Instead of trying to run a business, we’re returning to our original homesteading vision. We have most of fourteen acres at our disposal, and I have always wanted to fill our front fields with orchard trees, grapes and berries. We’ve wanted to dabble in sheep and goats. (The goats might be useful in light of baby Henry’s dairy issues…) We might even motivate ourselves enough to actually weed and water a garden. Or maybe not. Gardening is so not our thing.

Anyway, I thought you’d like to know where we stand right now as far as the farm goes! I’m looking forward to the respite, honestly; having babies around in one’s middle-aged years is quite the adventure, and we do not need to make it more difficult than it has to be!

Rendering Lard

One of the nice things about a homestead type of farm is that you can raise a lot of your own food. We’re in the throws of chicken butchering now, but we also raise up a couple of pigs each year for our own use. We hire out the butchering still, but I always ask for the organs and the fat. We’ve grown quite a taste for liver; I’ve learned how to cook it perfectly. Heart is incredible, intensely flavored of whatever animal it came from. (We’ve had sheep, beef, and pig hearts.) I haven’t steeled myself for tongue yet.

But I do render the fat into lard.

It’s a time consuming process, usually done in the heat of summer when you least want to do it, and I confess I always wait until the last minute. You know, when I need the freezer space. Right before we start processing chickens. Autumn is very hard on me.

In years past, we rendered by chopping the lard and simmering in a slow cooker. It worked all right, but it took a long time to work through all the fat, and multiple women with a knife. Last year, I bought two roasting pans from Walmart, and we chopped the fat and baked at low temps in the oven till melted. It was faster, but it still took a couple of days and two to three of us to get through all the fat. Chopping is tedious work.

This year, I read Moby Dick. Gosh, that book was long. And tedious. Just as tedious as chopping hog fat. But I can’t say I’m sorry I read it, really, and it did speed up my lard-rendering time considerably. Not quite enough this first year to make up for the hours spent reading, but I’m sure it will come out even eventually.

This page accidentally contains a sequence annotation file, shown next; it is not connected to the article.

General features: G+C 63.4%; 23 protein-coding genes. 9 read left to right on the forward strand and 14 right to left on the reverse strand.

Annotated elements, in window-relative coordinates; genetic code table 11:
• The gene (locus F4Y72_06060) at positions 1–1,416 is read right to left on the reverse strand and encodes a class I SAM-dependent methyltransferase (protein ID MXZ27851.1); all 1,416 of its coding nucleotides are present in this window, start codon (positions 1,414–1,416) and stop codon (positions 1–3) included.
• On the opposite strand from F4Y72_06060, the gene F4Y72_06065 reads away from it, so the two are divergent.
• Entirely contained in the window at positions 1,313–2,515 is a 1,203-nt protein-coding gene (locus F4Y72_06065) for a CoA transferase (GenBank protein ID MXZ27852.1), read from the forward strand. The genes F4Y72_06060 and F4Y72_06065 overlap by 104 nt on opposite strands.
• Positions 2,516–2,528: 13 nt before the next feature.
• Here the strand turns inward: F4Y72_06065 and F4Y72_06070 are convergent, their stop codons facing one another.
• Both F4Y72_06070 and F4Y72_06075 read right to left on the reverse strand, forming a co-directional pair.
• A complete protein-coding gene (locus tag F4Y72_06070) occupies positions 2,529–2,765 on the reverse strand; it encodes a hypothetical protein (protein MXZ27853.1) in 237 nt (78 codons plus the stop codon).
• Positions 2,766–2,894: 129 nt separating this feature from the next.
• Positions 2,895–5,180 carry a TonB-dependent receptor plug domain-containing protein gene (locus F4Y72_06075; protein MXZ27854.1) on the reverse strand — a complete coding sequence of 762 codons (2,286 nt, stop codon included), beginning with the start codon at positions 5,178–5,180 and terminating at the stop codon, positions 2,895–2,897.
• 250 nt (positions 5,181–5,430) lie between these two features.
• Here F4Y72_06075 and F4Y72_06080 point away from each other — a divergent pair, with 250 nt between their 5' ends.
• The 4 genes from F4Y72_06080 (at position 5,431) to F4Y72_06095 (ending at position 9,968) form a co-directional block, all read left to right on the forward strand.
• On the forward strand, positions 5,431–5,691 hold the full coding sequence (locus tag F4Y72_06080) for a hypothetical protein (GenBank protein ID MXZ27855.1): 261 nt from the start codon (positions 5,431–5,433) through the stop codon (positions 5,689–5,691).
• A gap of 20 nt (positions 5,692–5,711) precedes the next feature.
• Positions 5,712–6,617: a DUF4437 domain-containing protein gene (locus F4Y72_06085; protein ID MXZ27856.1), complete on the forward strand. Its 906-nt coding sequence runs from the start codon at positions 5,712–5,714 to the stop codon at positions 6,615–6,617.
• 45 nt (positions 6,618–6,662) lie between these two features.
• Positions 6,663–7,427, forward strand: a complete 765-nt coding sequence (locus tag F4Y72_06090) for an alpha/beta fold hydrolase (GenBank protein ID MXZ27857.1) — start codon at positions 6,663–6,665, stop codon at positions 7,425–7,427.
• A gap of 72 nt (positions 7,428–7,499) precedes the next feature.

See, the Pequod had a mincer on staff, and his job was to, well, mince the blubber before it went into the “try” pot. Why, yes! I thought, reading along. The finer it’s minced, the more “oil” we should be able to render out of it, and more quickly, too. But I don’t have a mincer on staff, and I don’t want to spend even more time chopping fat. I’ve got cows to milk, children to educate, dinner to cook, and babies to hold, you know? So I got onto Amazon before I even finished the chapter and ordered an electric meat grinder.

That did the trick! I rendered two hogs’ worth of fat by myself in two mornings.

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How To Render Lard

Equipment Needed:
2 roasting pans (Mine are just like this, but purchased at Walmart for $10 each.)
electric meat grinder (I got this one. I’m very happy with it.)
sharp knife (This is a fine choice.  Get a sharpener, too. This one is great.)
cutting board
large bowl
ladle
fine-mesh strainer (Like these, but check Walmart.)
canning jars or 5-gallon food safe buckets*
oven

What To Do:

  1. Thaw your fat, if you’ve been storing it in the freezer and dreading the day you have to do this job.
  2.  Preheat the oven to 300°.
  3.  Slice the fat into strips that will fit into your meat grinder.
  4.  Put a roasting pan under the grinder blade and process the fat through the meat grinder. I found my grinder liked it cold, but not partially frozen. It could handle warmer or semi-frozen stuff, but not as well.